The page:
- Updating reports requires help from IT support. Because reports are built into the app, changing them or adding new ones requires the help of an IT professional.
- Bulkier reports burden the operational base. ERP application bases are optimised to respond quickly to process small-scale transactions. Large-scale data requests can occupy the resources of the entire base, paralysing the daily operations of other users.
One variation of a single-layer solution is one where reports are generated in an application outside the ERP, such as Excel. In this case, the Excel request directly addresses the operational base. We recommend to avoid submitting direct requests to the base that serves as the data source. This creates problems with securing access to data and ensuring reliability, and it is also difficult to control who has access when and to which data.
ARCHITECTURE OF TWO-LAYER REPORTING
As the name suggests, two of the three layers of business solutions are represented in a two-layer solution.
In the first option, analysis and reporting layers are present, but there is no data warehouse. Similar reporting can be built by using, for example, Power Query + Power Pivot functionality in Excel or data queries using the Power BI import method.
Microsoft apps for Excel and Power BI have the built-in ability to create data models. In essence, it is an integrated solution, where the analysis and reporting layers are in one place. Figure 3 shows a fairly common solution where a Power BI application accesses an ERP solution through an API interface and sends data from there to a data model built into Power BI. Data are visualised for reports in the same Power BI environment.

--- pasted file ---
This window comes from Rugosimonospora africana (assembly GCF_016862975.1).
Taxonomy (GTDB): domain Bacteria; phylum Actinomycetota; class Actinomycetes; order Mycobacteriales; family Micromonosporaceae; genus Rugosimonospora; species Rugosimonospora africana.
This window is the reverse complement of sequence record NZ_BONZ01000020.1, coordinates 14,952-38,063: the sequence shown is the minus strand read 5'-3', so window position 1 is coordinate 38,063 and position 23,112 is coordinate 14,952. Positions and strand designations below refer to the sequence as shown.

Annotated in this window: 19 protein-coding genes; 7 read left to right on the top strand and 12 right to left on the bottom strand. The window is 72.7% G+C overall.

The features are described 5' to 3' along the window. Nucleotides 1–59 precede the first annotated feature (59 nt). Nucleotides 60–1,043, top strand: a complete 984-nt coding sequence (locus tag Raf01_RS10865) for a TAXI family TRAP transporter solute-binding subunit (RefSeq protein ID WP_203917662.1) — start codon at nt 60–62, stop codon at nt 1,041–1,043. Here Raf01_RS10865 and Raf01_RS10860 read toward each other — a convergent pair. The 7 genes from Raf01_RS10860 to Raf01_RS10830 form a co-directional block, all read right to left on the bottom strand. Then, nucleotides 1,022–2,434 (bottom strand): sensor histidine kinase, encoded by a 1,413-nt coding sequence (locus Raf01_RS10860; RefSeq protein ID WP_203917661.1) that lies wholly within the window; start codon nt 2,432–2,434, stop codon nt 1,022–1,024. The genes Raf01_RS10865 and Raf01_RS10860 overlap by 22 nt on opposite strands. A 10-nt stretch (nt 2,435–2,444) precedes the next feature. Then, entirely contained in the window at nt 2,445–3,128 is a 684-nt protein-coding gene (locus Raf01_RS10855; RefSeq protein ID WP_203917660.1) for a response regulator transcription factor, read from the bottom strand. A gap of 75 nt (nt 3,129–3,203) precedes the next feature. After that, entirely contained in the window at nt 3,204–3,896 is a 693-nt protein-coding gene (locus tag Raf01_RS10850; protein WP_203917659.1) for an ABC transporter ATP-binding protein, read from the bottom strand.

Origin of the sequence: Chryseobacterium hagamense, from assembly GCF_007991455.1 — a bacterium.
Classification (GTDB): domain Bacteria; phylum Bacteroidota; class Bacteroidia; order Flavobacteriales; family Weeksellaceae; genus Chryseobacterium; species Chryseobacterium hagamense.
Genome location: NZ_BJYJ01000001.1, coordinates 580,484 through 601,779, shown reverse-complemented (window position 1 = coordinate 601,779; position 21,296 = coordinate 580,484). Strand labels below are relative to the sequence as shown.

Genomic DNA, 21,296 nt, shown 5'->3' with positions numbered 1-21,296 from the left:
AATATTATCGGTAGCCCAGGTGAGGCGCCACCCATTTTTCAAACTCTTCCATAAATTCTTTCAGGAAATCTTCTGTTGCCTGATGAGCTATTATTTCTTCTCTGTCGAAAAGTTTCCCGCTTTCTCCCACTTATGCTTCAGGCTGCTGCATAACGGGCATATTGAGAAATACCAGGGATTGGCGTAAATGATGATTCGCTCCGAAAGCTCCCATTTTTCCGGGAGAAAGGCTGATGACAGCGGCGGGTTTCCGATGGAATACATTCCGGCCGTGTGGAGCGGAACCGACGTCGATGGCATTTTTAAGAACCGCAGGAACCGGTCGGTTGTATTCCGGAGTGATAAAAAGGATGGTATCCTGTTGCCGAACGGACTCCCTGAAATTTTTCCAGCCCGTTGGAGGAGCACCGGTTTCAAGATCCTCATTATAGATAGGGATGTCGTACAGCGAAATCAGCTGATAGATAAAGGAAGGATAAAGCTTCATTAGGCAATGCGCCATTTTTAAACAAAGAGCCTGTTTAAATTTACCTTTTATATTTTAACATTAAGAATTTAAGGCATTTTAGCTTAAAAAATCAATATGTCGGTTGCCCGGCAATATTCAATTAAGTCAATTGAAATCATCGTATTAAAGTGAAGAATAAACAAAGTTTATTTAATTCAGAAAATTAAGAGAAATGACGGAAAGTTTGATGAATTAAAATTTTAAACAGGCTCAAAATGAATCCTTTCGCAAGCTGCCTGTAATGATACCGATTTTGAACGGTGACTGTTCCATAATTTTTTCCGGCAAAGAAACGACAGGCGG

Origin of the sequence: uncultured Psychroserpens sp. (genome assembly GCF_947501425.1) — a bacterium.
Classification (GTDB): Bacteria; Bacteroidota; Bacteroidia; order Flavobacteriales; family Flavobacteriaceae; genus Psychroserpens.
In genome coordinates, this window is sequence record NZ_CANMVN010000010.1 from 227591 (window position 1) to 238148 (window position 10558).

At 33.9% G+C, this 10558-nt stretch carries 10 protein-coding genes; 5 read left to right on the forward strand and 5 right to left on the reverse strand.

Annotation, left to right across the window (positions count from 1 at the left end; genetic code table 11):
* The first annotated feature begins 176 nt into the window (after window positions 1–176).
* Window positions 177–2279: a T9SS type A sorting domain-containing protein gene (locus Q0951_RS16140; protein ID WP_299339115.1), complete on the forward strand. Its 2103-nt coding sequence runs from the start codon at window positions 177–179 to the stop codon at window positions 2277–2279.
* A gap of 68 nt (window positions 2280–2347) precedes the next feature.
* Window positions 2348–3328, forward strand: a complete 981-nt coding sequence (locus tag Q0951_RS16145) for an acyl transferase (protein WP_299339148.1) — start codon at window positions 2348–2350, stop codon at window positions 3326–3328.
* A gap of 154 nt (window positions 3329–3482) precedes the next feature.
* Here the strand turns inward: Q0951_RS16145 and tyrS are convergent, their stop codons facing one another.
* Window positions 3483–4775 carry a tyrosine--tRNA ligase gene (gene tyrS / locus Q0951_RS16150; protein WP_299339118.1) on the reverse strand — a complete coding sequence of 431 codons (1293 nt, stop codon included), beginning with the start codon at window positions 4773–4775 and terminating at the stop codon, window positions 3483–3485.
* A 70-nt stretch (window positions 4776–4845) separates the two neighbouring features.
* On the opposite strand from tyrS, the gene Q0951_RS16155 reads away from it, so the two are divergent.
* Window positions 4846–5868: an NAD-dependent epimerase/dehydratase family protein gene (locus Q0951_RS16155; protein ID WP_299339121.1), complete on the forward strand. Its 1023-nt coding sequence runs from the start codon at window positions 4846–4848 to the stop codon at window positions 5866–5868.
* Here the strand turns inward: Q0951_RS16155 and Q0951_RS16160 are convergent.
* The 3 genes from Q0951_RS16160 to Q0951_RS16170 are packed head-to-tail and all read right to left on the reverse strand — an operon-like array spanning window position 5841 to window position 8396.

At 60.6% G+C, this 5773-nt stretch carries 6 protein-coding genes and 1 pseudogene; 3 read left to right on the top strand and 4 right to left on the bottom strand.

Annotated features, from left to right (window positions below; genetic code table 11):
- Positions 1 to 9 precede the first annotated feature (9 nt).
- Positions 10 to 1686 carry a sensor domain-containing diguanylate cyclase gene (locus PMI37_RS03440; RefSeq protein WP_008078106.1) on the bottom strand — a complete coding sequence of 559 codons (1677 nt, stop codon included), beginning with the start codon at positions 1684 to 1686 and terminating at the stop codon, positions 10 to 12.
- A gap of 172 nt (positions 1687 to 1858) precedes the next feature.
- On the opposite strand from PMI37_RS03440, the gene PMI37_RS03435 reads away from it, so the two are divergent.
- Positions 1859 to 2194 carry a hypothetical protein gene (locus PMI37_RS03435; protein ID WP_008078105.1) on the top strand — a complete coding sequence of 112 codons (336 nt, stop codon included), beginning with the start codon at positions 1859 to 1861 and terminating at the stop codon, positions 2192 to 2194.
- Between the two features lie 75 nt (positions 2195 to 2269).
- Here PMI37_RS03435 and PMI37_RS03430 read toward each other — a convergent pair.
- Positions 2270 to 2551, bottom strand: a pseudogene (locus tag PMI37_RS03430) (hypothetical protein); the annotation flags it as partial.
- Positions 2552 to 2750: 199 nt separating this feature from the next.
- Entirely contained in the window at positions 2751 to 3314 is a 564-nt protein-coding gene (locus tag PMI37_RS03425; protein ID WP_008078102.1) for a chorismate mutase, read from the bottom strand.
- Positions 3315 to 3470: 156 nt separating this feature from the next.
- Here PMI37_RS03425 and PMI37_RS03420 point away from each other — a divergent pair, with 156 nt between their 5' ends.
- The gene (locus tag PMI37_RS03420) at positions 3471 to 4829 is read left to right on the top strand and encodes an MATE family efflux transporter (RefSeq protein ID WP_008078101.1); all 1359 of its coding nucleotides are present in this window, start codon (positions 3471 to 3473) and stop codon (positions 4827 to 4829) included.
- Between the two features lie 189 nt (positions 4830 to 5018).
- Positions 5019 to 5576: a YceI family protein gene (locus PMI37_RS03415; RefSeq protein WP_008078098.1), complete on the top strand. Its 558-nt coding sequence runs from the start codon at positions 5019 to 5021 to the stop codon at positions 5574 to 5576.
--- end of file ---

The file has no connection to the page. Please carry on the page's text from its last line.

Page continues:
- Reporting is affordable and time- and resource-efficient. Most people are familiar with Excel and the number of Power BI users is also growing rapidly. Creating data models in these applications may require some training, but you do not need to be an IT professional for this. There is also no need for additional investments to start preparing these reports.
- The reports allow for follow-up analysis. This means that when someone completes a data model for a report, everyone involved in the reporting can use it to further analyse the data.
- Data models that are built for reports do not have to be limited to a single ERP application. You can import data into a model from multiple data sources.
- There is no central data policy. Every person who prepares a report creates their independent report with a model that may include calculation logic that is different from the others. As a result, they cover the same thing, but the numbers are different.
- Loading more large-scale data covering several years can be time consuming and may not always be completely successful.
- The API interface has a fixed option. When data are entered into the model through an API interface, the options presented to the person making the request are limited to a predetermined data structure. For additional requirements, an IT specialist must be contacted.
Another variant of the two-layer architecture that we have come across is one in which the data warehouse and reports are represented, but there is no analysis layer.